Income inequality has been a major social, political, and economic issue since the Great Recession, and the uneven effects of the COVID-19 economy has only made the gaps between America’s haves and have-nots even starker. These divergent economic fortunes will continue to have a major effect on housing in the U.S.
During the pandemic, more affluent households were generally able to transition smoothly into working from home and had less disruption from COVID shutdowns. With higher savings rates from staying in and strong investment returns from the stock market, many of these households saw their wealth grow even amid the pandemic recession. Meanwhile, low-income workers were more likely to lose jobs or have their hours cut back, and their households depended on government relief like expanded unemployment benefits and other social safety net programs. As those programs wind down, more low-income families will struggle to make ends meet and build lasting wealth.
These trends have short- and long-term implications for the residential real estate market. Federally-funded rental assistance programs have been slow in many locations to get resources to families who need them, and the end of federal mortgage forbearance and the eviction moratorium is poised to put many economically challenged families out of their current homes. Simultaneously, better-off Americans’ improved economic fortunes have set off a rush to buy or upgrade their homes, creating one of the most competitive real estate markets in memory.
To some extent, however, interest in homeownership has been on a fairly consistent upward trajectory for several years as the post-recession economy improved. In addition to better economic conditions, one underlying driver is the aging of the millennial generation, who are currently ages 26 to 40. Many millennials graduated into the worst years of the Great Recession, saddled with more student debt than previous generations. But now, some millennials—America’s largest generational cohort—have firmer economic footing and are reaching an age where they are ready to start families and purchase homes.
But younger Americans still have ground to make up compared to older generations. Only 39.1% of those under age 35 currently own a home, compared to 62.7% of those 35-44, the next cohort up in age. And other demographic groups have struggled to achieve the goal of homeownership as well. Non-Hispanic Whites have a homeownership rate of 75%, while racial and ethnic minorities lag behind, including Hispanic and Latino Americans with a 50.1% homeownership rate and Black Americans with a homeownership rate of just 45.1%.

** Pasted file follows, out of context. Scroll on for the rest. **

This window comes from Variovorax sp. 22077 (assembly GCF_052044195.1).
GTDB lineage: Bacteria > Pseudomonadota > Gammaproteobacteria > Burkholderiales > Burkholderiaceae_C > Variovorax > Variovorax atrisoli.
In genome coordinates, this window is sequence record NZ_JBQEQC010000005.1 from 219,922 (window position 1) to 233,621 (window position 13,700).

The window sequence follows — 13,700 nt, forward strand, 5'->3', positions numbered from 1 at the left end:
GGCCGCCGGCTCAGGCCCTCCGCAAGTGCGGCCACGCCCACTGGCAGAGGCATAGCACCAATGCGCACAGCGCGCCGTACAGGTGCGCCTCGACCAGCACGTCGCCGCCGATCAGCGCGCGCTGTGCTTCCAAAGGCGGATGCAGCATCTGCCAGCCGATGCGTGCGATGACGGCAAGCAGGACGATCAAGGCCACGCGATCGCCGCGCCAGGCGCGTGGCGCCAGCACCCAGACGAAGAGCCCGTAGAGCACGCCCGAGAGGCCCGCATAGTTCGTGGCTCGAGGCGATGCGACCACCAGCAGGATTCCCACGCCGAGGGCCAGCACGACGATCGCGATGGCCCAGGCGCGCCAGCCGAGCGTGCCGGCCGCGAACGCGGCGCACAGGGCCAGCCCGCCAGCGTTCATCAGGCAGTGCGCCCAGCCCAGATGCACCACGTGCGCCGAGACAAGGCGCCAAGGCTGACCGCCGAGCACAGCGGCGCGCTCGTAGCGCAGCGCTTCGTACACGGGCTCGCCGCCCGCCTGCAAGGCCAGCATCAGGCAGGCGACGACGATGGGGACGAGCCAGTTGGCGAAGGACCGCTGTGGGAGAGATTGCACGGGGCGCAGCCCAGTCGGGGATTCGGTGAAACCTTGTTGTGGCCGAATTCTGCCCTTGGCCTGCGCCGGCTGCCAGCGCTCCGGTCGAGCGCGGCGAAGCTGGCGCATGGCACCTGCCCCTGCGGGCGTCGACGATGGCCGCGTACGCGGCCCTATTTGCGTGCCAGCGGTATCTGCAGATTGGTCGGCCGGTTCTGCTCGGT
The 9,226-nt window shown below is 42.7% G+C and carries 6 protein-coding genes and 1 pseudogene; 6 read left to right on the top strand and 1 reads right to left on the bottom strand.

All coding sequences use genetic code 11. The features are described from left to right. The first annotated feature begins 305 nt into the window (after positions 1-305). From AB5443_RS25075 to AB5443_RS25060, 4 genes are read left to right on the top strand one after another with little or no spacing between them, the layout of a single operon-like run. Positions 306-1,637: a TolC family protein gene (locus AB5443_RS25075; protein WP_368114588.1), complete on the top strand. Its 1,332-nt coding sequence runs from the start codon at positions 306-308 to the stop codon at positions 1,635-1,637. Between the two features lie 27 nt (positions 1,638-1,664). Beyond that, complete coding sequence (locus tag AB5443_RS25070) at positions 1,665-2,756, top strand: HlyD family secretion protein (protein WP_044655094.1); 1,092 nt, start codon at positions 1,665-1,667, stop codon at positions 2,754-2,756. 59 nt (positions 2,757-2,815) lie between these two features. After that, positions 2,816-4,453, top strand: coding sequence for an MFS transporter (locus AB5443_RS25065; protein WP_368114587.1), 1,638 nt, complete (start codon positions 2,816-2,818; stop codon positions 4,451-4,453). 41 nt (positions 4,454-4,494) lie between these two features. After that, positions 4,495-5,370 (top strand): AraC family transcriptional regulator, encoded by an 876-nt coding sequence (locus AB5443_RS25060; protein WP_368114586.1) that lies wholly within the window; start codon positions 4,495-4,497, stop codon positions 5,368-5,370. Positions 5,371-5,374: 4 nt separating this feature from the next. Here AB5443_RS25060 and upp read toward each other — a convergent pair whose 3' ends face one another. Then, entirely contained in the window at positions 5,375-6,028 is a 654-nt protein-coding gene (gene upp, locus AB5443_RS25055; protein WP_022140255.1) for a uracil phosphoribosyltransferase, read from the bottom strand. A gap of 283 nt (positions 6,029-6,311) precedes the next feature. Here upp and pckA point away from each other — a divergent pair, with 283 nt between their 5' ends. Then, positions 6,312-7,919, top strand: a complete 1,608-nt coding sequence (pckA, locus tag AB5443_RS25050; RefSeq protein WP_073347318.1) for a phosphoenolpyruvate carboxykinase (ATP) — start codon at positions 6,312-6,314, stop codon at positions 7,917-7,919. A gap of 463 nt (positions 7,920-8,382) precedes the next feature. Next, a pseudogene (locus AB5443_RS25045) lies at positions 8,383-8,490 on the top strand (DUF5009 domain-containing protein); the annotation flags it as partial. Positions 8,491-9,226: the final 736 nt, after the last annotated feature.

Rates of homeownership are also highly dependent on geography. Some locations have a higher cost of living—including higher home prices—that make it more difficult for would-be homeowners to afford to buy. These states include New York, California, and Hawaii, the three states with the lowest rates of homeownership. At the other end of the spectrum, states with greater rates of homeownership have more affordable real estate or a greater concentration of higher-earning, older, and less diverse residents. States with the highest homeownership rates include West Virginia, Delaware, Maine, and Alabama. Similar dynamics are at play at the metro level.
The data used in this analysis is from the U.S. Census Bureau, U.S. Bureau of Economic Analysis, and Zillow. To determine the locations with the highest homeownership rates, researchers at Filterbuy reported the average annual homeownership rate for 2020. In the event of a tie, the location with the greater number of total owner-occupied housing units was ranked higher.
The analysis found that in 2016, California reported a homeownership rate of 53.8%. By 2020, that figure had increased to 55.9%, compared to the overall U.S. homeownership rate of 66.6%. Still, out of all U.S. states, California has the 2nd lowest homeownership rate. Here is a summary of the data for California:
- Homeownership rate 2020: 55.9%
- Homeownership rate 2016: 53.8%
- Percentage point change in homeownership rate since 2016: +2.1
- Total owner-occupied housing units: 7,355,251
- Median home price: $700,828
- Cost of living (compared to average): +16.4%
For reference, here are the statistics for the entire United States:
- Homeownership rate 2020: 66.6%
- Homeownership rate 2016: 63.4%
- Percentage point change in homeownership rate since 2016: +3.2
- Total owner-occupied housing units: 81,786,699
- Median home price: $298,933
- Cost of living (compared to average): N/A
For more information, a detailed methodology, and complete results, you can find the original report on Filterbuy’s website: https://filterbuy.com/resources/us-cities-homeownership-rates/
Mike LaFirenza writes for Lattice News Wire